Inchcape’s ambitious plans to drive hard into new European markets and open new retail networks with new brands is paying off.
Its first half pre-tax profit figures (halved to £65 million before exceptional items) show it has survived by a comfortable margin and is confident about its abilities to go on developing its UK businesses.
The ex-Burger King Frenchman, Andre Lacroix, who runs the business as chief executive, was extremely pleased with the achievements.
And Ken Hanna, Inchcape chairman, said: “We are more proud of our results this year than last year. Our retail businesses have improved the group is still strongly profitable we are way ahead of targets on cost reduction.”
The board spotted the UK downturn early and started cost reduction in May last year.
Simultaneously, it was introducing new systems, such that its market share was up and its operating margin down from 2.4% to only 1.8%. It actually made better used car margins than it did last year and outperformed the market in terms of volume.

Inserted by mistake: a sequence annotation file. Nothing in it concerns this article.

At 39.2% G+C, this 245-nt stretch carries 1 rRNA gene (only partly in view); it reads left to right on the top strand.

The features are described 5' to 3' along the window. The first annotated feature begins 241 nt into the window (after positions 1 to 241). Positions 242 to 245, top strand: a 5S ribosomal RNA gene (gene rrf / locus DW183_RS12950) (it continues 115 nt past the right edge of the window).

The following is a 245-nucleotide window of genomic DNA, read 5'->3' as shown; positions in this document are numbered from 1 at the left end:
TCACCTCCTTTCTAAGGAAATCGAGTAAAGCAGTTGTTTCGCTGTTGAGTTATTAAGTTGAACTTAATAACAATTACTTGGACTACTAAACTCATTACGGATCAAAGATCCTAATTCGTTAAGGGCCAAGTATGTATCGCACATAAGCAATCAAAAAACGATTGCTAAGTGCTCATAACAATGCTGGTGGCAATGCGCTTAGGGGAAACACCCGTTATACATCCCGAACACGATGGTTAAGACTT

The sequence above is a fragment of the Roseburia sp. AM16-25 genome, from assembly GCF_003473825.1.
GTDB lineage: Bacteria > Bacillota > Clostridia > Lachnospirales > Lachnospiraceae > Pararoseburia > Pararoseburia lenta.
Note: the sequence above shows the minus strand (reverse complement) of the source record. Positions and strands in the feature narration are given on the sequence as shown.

One way it reduced working capital was to drive down stock cover to only six weeks. Aftersales were driven so hard that their profit now matches that of car trading.
Inchcape has driven up finance sales and introduced a major programme of local test drives – having shown beyond doubt that test drives win orders. Dealers’ routes: urban for local drivers, motorway for high-mileage drivers.
Money has been saved from the advertising budget by increasing use of the internet.
Although Inchcape owns Autobytel, that website is losing its position as a major car-finder brand and searches are increasingly being driven into Inchcape’s retail centres.
Reported profit before tax:
£47 million (2008: £130.3 million)
Sales: £2.8bn (£3.3 billion)
Cost reduction: 13%
Net debt: £28 million
Cash flow: £217 million
AM100 position: 2